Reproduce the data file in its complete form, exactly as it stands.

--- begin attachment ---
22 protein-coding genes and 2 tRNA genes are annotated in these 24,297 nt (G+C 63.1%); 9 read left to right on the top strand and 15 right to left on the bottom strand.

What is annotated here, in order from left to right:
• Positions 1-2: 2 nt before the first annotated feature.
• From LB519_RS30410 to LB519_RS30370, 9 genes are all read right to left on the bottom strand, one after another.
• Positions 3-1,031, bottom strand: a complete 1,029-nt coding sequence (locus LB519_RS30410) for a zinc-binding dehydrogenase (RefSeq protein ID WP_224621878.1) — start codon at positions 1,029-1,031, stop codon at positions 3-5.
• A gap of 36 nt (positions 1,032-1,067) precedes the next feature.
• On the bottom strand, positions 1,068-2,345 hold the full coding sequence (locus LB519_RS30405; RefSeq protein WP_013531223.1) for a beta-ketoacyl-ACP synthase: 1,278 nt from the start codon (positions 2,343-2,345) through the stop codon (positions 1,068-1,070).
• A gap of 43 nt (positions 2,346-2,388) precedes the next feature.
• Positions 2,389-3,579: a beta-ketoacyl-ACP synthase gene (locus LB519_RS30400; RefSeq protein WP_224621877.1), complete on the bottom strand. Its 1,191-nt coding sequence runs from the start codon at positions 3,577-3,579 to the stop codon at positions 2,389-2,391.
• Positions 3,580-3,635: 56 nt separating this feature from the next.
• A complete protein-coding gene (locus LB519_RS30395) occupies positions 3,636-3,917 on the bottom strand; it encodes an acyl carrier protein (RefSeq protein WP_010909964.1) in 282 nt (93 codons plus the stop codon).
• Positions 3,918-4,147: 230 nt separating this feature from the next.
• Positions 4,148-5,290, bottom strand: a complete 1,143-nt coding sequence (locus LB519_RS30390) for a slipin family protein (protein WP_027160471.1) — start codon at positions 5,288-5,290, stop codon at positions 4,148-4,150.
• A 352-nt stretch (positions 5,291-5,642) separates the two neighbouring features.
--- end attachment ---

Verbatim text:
22 protein-coding genes and 2 tRNA genes are annotated in these 24,297 nt (G+C 63.1%); 9 read left to right on the top strand and 15 right to left on the bottom strand.

What is annotated here, in order from left to right:
• Positions 1-2: 2 nt before the first annotated feature.
• From LB519_RS30410 to LB519_RS30370, 9 genes are all read right to left on the bottom strand, one after another.
• Positions 3-1,031, bottom strand: a complete 1,029-nt coding sequence (locus LB519_RS30410) for a zinc-binding dehydrogenase (RefSeq protein ID WP_224621878.1) — start codon at positions 1,029-1,031, stop codon at positions 3-5.
• A gap of 36 nt (positions 1,032-1,067) precedes the next feature.
• On the bottom strand, positions 1,068-2,345 hold the full coding sequence (locus LB519_RS30405; RefSeq protein WP_013531223.1) for a beta-ketoacyl-ACP synthase: 1,278 nt from the start codon (positions 2,343-2,345) through the stop codon (positions 1,068-1,070).
• A gap of 43 nt (positions 2,346-2,388) precedes the next feature.
• Positions 2,389-3,579: a beta-ketoacyl-ACP synthase gene (locus LB519_RS30400; RefSeq protein WP_224621877.1), complete on the bottom strand. Its 1,191-nt coding sequence runs from the start codon at positions 3,577-3,579 to the stop codon at positions 2,389-2,391.
• Positions 3,580-3,635: 56 nt separating this feature from the next.
• A complete protein-coding gene (locus LB519_RS30395) occupies positions 3,636-3,917 on the bottom strand; it encodes an acyl carrier protein (RefSeq protein WP_010909964.1) in 282 nt (93 codons plus the stop codon).
• Positions 3,918-4,147: 230 nt separating this feature from the next.
• Positions 4,148-5,290, bottom strand: a complete 1,143-nt coding sequence (locus LB519_RS30390) for a slipin family protein (protein WP_027160471.1) — start codon at positions 5,288-5,290, stop codon at positions 4,148-4,150.
• A 352-nt stretch (positions 5,291-5,642) separates the two neighbouring features.